North Pole May Be Ice-Free for First Time This Summer

Aalok Mehta aboard the C.C.G.S. Amundsen – National Geographic News – June 20, 2008

Arctic warming has become so dramatic that the North Pole may melt this summer, report scientists studying the effects of climate change in the field.

“We’re actually projecting this year that the North Pole may be free of ice for the first time [in history],” David Barber, of the University of Manitoba, told National Geographic News aboard the C.C.G.S. Amundsen, a Canadian research icebreaker.

Firsthand observations and satellite images show that the immediate area around the geographic North Pole is now mostly annual, or first-year, ice—thin new ice that forms each year during the winter freeze.

Such ice is much more prone to melting during the summer months than perennial, or multiyear, ice, which is thick and dense ice that has lasted through multiple cycles of thawing and refreezing.

“I would say the ice in the vicinity of the North Pole is primed for melting, and an ice-free North Pole is a good possibility,” Sheldon Drobot, a climatologist at the Colorado Center for Astrodynamics Research at the University of Colorado, said by email.

The melt would be mostly symbolic—thicker ice, pushed against the Canadian continental shelf by weather and Earth’s rotation, would still survive the summer.

Recent models suggest that the Arctic won’t see its first completely ice-free summer until somewhere between 2013 and 2030.

But this summer’s forecast—and unusual early melting events all around the Arctic—serve as a dire warning of how quickly the polar regions are being affected by climate change.

Massive Melt

Scientists are particularly interested in the North and South Poles because they are expected to show the most dramatic effects of global warming.

Models predict that the regions will see temperature increases roughly three times as quickly as the rest of the globe because of an effect known as ice albedo feedback, which occurs when highly reflective ice gives way to dark water.

The water absorbs much more of the sun’s energy, increasing temperatures and causing further ice melting.

That has been reflected in the satellite record, which shows a gradual decrease in the extent of Arctic ice coverage over the years.

But the North Pole’s current plight stems from a much more startling reduction in sea ice that took place last summer. That extensive melt shattered all previous records and destroyed a significant portion of the Arctic’s multiyear ice.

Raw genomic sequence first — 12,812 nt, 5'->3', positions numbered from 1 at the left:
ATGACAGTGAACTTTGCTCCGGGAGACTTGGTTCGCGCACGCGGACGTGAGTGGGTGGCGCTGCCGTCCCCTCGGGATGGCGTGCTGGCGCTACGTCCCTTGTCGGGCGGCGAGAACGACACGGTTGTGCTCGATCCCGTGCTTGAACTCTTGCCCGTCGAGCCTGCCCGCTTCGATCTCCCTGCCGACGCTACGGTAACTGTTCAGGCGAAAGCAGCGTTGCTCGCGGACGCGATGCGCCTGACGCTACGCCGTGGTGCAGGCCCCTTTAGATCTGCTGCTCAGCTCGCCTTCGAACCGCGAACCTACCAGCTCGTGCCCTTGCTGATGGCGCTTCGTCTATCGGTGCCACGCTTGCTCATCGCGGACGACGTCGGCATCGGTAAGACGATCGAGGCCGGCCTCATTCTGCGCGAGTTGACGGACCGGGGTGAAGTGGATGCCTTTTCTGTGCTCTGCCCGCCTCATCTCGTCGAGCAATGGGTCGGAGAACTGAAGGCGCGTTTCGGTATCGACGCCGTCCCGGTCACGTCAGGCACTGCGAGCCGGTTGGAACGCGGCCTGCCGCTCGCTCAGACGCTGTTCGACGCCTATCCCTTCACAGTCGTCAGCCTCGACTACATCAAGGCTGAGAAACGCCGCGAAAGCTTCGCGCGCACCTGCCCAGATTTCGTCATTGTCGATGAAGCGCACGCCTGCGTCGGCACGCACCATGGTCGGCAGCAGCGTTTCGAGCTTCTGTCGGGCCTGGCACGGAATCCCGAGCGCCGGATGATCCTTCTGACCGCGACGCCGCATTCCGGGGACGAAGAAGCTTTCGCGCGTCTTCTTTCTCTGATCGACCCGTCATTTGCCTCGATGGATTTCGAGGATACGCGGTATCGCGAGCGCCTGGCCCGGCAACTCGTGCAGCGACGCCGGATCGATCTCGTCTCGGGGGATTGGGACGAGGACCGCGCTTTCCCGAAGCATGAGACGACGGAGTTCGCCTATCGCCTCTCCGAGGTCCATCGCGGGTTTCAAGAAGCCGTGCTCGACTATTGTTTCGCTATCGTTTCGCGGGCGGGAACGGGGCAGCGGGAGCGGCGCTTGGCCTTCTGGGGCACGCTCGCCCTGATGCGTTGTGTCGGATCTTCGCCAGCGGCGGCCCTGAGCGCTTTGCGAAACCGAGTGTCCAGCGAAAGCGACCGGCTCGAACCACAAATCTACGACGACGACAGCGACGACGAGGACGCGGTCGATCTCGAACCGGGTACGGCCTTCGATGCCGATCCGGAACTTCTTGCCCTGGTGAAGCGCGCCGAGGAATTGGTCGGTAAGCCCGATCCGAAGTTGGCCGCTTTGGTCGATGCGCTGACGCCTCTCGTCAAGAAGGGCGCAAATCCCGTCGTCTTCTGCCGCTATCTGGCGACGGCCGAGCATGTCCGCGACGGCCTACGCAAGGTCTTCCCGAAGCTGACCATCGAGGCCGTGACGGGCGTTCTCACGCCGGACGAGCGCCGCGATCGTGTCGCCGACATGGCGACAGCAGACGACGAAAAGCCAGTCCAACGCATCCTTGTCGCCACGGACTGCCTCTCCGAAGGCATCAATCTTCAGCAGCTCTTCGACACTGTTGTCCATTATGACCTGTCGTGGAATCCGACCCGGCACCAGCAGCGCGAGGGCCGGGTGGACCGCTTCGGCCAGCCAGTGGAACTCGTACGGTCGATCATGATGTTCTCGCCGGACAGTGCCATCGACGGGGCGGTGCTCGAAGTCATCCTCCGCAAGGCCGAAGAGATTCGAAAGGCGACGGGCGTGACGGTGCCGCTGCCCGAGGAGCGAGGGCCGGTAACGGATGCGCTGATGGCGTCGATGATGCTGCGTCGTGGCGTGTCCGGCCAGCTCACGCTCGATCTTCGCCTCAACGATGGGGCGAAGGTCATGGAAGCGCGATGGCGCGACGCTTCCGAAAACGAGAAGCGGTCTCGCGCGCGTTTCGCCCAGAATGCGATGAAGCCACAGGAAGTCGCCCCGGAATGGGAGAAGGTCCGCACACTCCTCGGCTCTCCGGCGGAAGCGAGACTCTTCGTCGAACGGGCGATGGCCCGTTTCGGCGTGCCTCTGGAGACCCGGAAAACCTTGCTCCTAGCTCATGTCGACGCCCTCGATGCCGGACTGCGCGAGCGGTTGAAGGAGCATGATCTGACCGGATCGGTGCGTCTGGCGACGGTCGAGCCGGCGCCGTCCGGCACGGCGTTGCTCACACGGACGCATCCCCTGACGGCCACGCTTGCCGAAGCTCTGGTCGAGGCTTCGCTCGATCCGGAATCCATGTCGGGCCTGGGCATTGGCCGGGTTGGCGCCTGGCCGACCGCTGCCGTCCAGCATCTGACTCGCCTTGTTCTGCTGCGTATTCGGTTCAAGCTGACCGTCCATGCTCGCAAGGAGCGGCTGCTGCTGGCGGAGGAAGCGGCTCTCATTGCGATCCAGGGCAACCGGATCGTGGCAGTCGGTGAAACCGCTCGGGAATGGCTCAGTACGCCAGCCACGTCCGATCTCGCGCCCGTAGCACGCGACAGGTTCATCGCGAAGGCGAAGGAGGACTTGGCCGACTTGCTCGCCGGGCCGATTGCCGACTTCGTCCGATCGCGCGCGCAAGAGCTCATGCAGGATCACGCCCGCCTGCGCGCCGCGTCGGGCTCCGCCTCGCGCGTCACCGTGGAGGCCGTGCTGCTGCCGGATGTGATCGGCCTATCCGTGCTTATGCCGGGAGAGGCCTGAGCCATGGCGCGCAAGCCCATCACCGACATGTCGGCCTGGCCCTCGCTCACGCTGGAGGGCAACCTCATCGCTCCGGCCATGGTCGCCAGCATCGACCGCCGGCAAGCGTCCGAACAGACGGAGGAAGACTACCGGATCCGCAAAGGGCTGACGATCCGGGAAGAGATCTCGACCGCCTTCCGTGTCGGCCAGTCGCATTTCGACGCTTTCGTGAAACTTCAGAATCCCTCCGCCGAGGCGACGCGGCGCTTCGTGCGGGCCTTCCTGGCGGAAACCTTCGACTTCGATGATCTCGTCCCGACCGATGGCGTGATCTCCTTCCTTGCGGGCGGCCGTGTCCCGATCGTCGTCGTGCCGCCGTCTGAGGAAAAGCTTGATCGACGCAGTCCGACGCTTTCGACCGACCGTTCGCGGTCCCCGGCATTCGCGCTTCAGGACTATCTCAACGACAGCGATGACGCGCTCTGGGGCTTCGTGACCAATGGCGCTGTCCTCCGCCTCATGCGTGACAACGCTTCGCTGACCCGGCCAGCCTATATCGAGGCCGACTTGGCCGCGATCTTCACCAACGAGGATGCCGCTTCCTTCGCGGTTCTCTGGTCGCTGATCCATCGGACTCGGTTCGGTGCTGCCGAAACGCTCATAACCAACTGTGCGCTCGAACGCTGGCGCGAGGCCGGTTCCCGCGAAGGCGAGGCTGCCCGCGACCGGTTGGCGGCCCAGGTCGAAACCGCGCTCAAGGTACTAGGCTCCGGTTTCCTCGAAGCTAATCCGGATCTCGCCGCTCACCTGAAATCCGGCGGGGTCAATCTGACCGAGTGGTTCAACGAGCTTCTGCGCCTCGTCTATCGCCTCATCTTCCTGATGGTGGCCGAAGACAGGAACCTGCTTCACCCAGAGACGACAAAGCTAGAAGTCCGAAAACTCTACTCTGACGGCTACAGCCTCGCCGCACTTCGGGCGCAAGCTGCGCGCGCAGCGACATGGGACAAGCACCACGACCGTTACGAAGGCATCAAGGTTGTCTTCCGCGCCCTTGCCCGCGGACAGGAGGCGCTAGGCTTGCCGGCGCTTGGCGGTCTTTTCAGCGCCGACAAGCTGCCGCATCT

We lost 65 percent of the ice cover in the Northern Hemisphere all in one year,” Barber said. “So it was a whopping decrease. We didn’t even think it was possible for the system to lose so much ice all at once.”

Scientists say the record loss last year was due to a combination of warm ocean currents, fluke winds, and unusually sunny weather. (See: “Warming Oceans Contributed to Record Arctic Melt” [December 14, 2007].)

It’s unlikely that such a mixture of conditions will occur again, University of Colorado’s Drobot said.

But forecasts for this summer’s ice suggest the damage has already been done.

An unusually cold winter had raised hopes for a recovery, but much of the ice that formed froze later than usual, ending up so thin that it has already started to break up.

Scientists are hesitant, however, to offer a definitive prediction specifically about the North Pole, since that is dependent on weather conditions that are highly erratic.

“Nobody knows for sure,” Ron Lindsay, of the University of Washington, Seattle’s Polar Science Center, said by email.

“While much of the first-year ice melts in the summer, not all of it does, so we can’t be sure it will melt at the Pole,” he said. “We also don’t know what the winds will be like this summer, and they play an important role in determining just what parts of the Arctic Ocean are ice-free.”

But given the rapid changes now evident in the Arctic, the ultimate fate of the North Pole—in fact, all permanent ice in the Arctic—may be all but assured. Almost all models have the Arctic completely ice free in the summer by 2100.

“We jokingly call [perennial ice] an endangered species,” Barber said. “It’s on its way out. And so we’re studying it as quickly as we can, because there isn’t going to be any of it left pretty soon.”